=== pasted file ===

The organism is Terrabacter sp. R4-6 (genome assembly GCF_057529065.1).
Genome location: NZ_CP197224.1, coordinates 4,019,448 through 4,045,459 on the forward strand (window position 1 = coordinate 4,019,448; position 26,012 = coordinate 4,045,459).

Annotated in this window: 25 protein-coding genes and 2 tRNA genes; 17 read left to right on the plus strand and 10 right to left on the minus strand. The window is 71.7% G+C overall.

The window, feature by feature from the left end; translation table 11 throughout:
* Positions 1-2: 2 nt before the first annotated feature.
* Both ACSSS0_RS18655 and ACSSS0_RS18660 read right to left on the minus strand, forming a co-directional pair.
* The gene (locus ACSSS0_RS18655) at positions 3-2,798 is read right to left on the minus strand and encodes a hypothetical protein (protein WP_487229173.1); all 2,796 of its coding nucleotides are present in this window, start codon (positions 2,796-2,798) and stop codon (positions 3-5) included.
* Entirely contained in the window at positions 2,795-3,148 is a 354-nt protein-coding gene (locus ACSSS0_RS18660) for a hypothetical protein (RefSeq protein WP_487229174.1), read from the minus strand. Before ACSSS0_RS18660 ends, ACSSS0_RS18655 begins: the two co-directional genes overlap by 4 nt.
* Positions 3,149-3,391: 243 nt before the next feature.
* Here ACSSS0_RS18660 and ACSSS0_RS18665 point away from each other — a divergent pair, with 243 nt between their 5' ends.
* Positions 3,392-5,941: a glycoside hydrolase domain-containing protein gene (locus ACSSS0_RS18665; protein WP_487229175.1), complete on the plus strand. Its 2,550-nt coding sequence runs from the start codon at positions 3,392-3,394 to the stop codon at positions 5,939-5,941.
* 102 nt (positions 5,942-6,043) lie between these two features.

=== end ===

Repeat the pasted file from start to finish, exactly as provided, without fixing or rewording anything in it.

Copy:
The organism is Terrabacter sp. R4-6 (genome assembly GCF_057529065.1).
Genome location: NZ_CP197224.1, coordinates 4,019,448 through 4,045,459 on the forward strand (window position 1 = coordinate 4,019,448; position 26,012 = coordinate 4,045,459).

Annotated in this window: 25 protein-coding genes and 2 tRNA genes; 17 read left to right on the plus strand and 10 right to left on the minus strand. The window is 71.7% G+C overall.

The window, feature by feature from the left end; translation table 11 throughout:
* Positions 1-2: 2 nt before the first annotated feature.
* Both ACSSS0_RS18655 and ACSSS0_RS18660 read right to left on the minus strand, forming a co-directional pair.
* The gene (locus ACSSS0_RS18655) at positions 3-2,798 is read right to left on the minus strand and encodes a hypothetical protein (protein WP_487229173.1); all 2,796 of its coding nucleotides are present in this window, start codon (positions 2,796-2,798) and stop codon (positions 3-5) included.
* Entirely contained in the window at positions 2,795-3,148 is a 354-nt protein-coding gene (locus ACSSS0_RS18660) for a hypothetical protein (RefSeq protein WP_487229174.1), read from the minus strand. Before ACSSS0_RS18660 ends, ACSSS0_RS18655 begins: the two co-directional genes overlap by 4 nt.
* Positions 3,149-3,391: 243 nt before the next feature.
* Here ACSSS0_RS18660 and ACSSS0_RS18665 point away from each other — a divergent pair, with 243 nt between their 5' ends.
* Positions 3,392-5,941: a glycoside hydrolase domain-containing protein gene (locus ACSSS0_RS18665; protein WP_487229175.1), complete on the plus strand. Its 2,550-nt coding sequence runs from the start codon at positions 3,392-3,394 to the stop codon at positions 5,939-5,941.
* 102 nt (positions 5,942-6,043) lie between these two features.